May flies to Northern Ireland to assure way forward will not require toxic hard border

blow to Theresa May’s Brexit deal

Theresa May will try to reassure people in Northern Ireland that she can secure a Brexit deal that avoids a hard border with Ireland during a visit later.

In a speech to business leaders, the prime minister will pledge to secure a deal with the EU that “commands broad support” and a majority in parliament.

The DUP leader Arlene Foster said the “toxic backstop” remains the problem.

In Westminster, the working group of Leave and Remain MPs will continue to try to agree alternative solutions.

However, European Union leaders have continued to rule out making changes to the withdrawal deal as agreed.

The prime minister is expected to say in her speech that she will find a way to deliver Brexit that honours “commitments to Northern Ireland” and “secures a majority” in parliament.

The backstop is an insurance policy designed to avoid a hard border “under all circumstances” between Northern Ireland and the Irish Republic after Brexit.

The UK is due to leave the EU at 23:00 GMT on Friday 29 March, when the two-year time limit on withdrawal negotiations enforced by the Article 50 process expires.

Mrs Foster said Parliament had spoken and the current backstop has been rejected.

“The European Union must now accept the need for the withdrawal agreement to be reopened,” she added.

The BBC’s Brussels reporter Adam Fleming said the EU was not looking for a substitute solution, because it says it has already investigated every other option that exists and none has the same effect as the backstop.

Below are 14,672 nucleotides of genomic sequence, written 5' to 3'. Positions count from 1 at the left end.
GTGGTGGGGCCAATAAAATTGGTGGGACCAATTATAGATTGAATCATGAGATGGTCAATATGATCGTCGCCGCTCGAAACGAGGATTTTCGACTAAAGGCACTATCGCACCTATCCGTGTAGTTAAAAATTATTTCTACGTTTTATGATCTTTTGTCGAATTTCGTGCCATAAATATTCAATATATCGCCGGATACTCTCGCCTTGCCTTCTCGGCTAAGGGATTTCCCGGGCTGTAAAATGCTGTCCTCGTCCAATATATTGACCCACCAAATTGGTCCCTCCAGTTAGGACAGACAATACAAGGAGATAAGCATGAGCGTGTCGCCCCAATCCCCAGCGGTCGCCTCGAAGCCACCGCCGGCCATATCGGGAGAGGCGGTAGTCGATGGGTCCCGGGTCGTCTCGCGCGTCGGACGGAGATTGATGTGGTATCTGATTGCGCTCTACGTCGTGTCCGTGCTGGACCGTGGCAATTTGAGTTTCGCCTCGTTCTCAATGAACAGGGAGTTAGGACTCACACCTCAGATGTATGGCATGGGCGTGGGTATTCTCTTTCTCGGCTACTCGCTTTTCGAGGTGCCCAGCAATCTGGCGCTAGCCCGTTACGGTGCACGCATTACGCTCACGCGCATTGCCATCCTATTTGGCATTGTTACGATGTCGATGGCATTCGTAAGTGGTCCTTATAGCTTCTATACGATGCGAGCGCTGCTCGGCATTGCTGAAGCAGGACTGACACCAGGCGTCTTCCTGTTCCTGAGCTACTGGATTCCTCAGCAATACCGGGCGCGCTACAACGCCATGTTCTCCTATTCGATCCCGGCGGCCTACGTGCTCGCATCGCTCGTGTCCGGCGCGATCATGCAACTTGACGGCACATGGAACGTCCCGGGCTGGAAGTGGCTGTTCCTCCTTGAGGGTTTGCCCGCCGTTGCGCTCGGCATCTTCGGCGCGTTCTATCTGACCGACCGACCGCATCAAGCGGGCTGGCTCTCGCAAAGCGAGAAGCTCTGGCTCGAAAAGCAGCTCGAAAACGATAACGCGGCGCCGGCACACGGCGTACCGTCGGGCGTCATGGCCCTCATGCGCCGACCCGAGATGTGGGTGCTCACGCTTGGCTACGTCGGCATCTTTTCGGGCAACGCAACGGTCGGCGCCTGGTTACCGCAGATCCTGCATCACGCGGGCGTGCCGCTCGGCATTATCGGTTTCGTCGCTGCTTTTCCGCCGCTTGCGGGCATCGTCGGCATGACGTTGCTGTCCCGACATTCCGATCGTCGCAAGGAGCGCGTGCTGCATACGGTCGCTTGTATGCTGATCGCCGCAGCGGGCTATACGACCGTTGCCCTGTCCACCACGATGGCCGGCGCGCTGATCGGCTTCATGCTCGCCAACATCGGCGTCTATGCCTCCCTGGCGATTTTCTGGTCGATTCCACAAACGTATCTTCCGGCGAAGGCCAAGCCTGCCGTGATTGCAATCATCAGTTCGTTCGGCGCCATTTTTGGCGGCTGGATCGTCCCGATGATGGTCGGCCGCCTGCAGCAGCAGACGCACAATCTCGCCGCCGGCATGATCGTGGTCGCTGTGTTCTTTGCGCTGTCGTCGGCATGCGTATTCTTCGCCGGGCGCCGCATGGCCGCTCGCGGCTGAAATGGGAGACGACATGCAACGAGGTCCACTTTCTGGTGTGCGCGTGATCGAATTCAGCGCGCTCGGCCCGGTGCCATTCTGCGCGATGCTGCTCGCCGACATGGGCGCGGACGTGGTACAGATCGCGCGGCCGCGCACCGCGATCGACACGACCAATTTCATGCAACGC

The EU’s chief negotiator, Michel Barnier, said there was “full agreement” that the withdrawal agreement “cannot be reopened”.

On Monday, German Chancellor Angela Merkel said the EU would listen to proposals to solve the Irish border “riddle”, although they needed to hear how the UK wanted to do it.

Tánaiste (Irish deputy prime minister) Simon Coveney said the withdrawal agreement rejected by MPs already allowed the EU and UK to work on alternative arrangements for the backstop.

“What Ireland is being asked to do by some in Westminster is to essentially do away with an agreed solution between the UK government and EU negotiators and to replace it with wishful thinking and I think that’s a very unreasonable request to ask the Irish government to be flexible on,” he added.

‘Alternative arrangements’

In January, MPs overwhelmingly rejected the withdrawal deal that the government had negotiated with the EU.

Last week, they voted for the prime minister to seek “alternative arrangements” to the controversial Irish “backstop” proposal, which is opposed by many Conservative MPs and the Democratic Unionist Party.

If used, the backstop would effectively keep the UK inside the EU’s customs union, but with Northern Ireland also conforming to some rules of the single market.

Critics fear the UK could be “trapped” in this arrangement for years, while Unionist MPs in Northern Ireland also fear it would divide Northern Ireland from the rest of the UK.